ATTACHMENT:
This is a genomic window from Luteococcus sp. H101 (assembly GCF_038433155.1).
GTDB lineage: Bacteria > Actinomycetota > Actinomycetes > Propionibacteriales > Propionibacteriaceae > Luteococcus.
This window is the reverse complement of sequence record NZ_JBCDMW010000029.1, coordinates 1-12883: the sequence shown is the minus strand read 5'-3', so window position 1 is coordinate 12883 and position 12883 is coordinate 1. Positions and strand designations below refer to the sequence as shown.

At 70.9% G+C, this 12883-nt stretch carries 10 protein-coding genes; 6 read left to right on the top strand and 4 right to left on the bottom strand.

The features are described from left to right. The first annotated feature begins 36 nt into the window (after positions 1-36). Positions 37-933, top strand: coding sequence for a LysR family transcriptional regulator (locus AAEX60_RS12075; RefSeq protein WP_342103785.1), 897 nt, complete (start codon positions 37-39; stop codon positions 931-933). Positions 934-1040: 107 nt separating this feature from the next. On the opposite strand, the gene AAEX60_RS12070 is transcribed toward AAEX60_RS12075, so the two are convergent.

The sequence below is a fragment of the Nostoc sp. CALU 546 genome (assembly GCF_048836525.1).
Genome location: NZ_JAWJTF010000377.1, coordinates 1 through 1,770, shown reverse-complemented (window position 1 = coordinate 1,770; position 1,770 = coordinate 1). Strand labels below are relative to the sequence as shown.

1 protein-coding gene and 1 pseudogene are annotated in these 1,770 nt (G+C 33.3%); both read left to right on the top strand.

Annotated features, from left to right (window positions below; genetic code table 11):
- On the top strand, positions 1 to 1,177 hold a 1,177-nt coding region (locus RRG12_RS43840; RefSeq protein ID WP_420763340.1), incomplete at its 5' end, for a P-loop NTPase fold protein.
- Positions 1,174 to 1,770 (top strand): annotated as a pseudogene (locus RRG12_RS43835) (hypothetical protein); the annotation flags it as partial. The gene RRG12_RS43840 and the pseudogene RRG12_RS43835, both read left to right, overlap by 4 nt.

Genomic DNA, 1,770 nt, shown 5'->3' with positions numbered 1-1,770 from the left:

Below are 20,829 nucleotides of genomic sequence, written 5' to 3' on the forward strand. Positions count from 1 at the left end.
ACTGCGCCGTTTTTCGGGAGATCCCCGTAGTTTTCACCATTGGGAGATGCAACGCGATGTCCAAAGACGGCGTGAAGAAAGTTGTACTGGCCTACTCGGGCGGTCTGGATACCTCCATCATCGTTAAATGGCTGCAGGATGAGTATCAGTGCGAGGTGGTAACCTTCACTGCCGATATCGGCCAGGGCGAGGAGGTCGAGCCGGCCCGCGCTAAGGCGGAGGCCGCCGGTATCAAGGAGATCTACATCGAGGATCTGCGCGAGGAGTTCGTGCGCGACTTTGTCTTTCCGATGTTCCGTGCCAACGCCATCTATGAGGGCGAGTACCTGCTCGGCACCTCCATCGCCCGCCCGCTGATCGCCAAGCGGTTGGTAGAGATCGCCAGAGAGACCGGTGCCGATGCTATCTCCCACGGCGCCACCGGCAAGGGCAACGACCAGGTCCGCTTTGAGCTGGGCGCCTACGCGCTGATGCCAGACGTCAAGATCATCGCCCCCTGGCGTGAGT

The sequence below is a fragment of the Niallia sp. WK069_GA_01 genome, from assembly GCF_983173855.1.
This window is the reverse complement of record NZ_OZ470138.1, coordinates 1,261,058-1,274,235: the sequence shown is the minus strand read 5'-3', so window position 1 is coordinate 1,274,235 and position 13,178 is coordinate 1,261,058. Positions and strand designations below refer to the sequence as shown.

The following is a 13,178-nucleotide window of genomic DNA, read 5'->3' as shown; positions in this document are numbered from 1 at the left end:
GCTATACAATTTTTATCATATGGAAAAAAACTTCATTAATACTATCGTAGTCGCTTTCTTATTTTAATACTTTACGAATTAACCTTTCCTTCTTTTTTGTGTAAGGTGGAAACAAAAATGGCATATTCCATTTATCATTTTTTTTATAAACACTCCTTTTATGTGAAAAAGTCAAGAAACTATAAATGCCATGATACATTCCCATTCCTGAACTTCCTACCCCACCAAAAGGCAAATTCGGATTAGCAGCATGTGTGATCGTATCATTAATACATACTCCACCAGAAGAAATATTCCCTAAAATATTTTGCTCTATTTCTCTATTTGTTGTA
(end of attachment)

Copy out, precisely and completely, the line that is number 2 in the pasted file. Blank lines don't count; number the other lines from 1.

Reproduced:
GTDB lineage: Bacteria > Actinomycetota > Actinomycetes > Propionibacteriales > Propionibacteriaceae > Luteococcus.